In most countries that experience a fiscal crisis, there is no ambiguity about the situation.
The government is unable to sell debt at a reasonable interest rate. This probably coincides with a broader shift out of domestic assets, as smart investors read the writing on the wall or in the newspapers. The currency collapses and, often, inflation accelerates. The government is forced to slash spending and, cap in hand, asks for help from the world’s least popular ambulance service: the International Monetary Fund (IMF).
No part of this description fits the modern United States. Rates on government debt are very low, the currency isn’t depreciating rapidly and inflation seems stable. There is no imaginable circumstance under which the United States would need to borrow from the IMF. Yet this great land of innovation has undeniably invented its unique kind of fiscal crisis.
Or, to be more precise, we have reinvented the uniquely American way of ruining our fiscal affairs. At the beginning of the 19th century, Thomas Jefferson was obsessed with the idea that debt was bad and that the U.S.’s obligations — inherited mostly from the War of Independence — must be eliminated at all costs. (Jefferson himself had had some bad personal experiences with debt.)
Jefferson, James Madison and their colleagues in the Democratic-Republican Party also wanted to shrink the size of the federal government, a reaction to the agenda of Alexander Hamilton and the Federalists.
In 1801, when Jefferson became president, the U.S. government embarked on a policy of cutting federal spending, including for the military. The Navy, in particular, suffered years of neglect or, in modern terminology, “lack of readiness preparation.”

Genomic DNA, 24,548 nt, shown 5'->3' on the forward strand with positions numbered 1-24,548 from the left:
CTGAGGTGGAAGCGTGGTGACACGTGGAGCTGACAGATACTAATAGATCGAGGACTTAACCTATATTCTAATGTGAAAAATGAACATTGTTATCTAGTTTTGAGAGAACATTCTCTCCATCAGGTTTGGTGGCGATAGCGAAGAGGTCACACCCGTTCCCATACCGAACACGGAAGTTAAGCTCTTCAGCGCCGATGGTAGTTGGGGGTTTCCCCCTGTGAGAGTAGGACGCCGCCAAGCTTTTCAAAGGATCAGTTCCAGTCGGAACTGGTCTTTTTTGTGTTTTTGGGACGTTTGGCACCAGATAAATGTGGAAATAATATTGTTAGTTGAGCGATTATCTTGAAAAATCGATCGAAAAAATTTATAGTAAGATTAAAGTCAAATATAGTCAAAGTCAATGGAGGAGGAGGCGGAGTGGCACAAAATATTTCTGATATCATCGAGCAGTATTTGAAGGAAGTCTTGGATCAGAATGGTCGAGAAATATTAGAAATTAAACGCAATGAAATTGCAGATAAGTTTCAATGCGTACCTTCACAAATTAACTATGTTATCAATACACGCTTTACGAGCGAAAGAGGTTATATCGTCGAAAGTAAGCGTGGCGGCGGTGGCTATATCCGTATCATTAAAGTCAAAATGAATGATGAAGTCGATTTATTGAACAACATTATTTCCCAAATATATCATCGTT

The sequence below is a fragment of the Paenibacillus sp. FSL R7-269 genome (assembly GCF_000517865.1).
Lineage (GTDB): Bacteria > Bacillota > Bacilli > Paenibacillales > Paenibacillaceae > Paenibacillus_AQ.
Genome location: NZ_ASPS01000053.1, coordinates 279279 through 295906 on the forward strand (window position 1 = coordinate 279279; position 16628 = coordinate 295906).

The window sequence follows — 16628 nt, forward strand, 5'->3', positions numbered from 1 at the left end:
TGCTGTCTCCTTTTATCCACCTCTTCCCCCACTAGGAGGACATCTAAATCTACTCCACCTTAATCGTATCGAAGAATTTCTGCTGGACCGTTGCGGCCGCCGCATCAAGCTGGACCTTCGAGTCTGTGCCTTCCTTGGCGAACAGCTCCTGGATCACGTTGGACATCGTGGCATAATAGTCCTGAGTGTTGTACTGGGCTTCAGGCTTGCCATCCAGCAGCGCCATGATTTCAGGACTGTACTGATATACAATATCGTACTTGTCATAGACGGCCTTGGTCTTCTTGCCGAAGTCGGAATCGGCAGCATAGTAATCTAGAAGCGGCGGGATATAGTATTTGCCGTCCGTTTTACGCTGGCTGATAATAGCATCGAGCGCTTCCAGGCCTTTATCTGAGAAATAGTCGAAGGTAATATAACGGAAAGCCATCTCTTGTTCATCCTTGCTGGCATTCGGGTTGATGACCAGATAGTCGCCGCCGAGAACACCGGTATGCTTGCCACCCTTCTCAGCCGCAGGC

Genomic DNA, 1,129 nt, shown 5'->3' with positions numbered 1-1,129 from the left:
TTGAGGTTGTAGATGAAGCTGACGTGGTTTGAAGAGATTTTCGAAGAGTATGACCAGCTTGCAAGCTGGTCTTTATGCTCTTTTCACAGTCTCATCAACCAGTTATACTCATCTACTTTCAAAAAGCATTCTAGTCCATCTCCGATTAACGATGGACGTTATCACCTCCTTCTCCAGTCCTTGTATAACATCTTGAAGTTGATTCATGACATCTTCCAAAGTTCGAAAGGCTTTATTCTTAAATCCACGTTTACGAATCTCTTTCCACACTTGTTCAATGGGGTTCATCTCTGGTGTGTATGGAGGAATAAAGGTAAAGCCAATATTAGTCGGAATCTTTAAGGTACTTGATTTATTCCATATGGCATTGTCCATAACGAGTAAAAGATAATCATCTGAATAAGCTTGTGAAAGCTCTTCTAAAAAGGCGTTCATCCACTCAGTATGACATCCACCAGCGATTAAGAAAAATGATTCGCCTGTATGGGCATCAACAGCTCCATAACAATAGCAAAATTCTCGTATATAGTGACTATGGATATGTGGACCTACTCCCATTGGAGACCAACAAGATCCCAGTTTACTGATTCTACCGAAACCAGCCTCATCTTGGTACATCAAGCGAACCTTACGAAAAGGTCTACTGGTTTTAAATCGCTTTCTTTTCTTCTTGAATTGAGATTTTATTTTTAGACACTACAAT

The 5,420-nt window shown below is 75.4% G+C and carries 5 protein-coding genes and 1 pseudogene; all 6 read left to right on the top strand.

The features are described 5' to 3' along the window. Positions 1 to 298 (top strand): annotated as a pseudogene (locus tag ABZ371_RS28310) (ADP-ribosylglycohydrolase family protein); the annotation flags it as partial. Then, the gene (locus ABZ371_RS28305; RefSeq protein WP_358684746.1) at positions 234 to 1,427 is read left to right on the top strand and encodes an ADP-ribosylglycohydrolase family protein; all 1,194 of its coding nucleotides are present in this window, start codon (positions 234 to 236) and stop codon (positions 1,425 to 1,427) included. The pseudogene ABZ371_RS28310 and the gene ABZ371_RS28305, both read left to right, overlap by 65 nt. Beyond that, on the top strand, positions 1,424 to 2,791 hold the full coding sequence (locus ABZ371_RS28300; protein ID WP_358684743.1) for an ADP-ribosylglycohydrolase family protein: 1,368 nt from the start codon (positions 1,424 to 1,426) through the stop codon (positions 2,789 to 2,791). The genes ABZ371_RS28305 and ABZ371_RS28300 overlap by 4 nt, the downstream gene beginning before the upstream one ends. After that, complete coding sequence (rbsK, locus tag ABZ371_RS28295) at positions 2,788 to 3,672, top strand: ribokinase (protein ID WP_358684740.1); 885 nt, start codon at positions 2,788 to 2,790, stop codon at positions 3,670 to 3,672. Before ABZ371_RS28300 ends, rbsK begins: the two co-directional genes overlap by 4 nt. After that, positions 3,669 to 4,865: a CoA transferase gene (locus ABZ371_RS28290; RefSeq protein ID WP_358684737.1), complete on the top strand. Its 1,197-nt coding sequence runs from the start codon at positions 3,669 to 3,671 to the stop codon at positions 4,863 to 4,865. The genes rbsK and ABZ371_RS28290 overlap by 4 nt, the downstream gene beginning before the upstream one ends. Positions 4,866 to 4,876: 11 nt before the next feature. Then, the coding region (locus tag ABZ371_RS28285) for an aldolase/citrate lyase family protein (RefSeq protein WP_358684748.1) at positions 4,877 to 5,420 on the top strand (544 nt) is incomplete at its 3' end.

What any economy needs by way of publicly provided goods varies with income level and stage of economic development. But the United States has always needed a robust military that is capable of protecting the country. And that’s not what remained after more than a decade of cuts in the early 1800s.
Unfortunately, the American fiscal way — then as now — was to combine excessive expectations with inadequate revenue. As a result, the dominant war-hawks faction in Congress sought and achieved a confrontation with Great Britain. It pitted the world’s biggest navy against a depleted fleet in a sorry state of repair. The contest wasn’t even close.
As a direct result, the British were able to trash Washington and burn the White House. The U.S. government didn’t default, or even come close. The fiscal crisis was a failure to deliver the public goods — defense — that the nation needed and expected.
Fast forward to today. We have a budget deficit because revenue has been allowed to fall behind government commitments. This is the net result of the George W. Bush tax cuts, two foreign wars and the unfunded expansion of Medicare. Then, a financial crisis cratered the economy and further pushed down tax revenue while increasing unemployment and poverty. And, looking at decades ahead, healthcare costs (not just Medicare) threaten to undermine competitiveness or even sink the economy.
So how does the political system respond? Most recently, with a sequestration program of across-the-board spending reductions that undermine military readiness and cut essential programs that help poor children. And now, with a budget proposal from House Republicans that slashes Medicaid, about half of which goes to protect the health of poor children.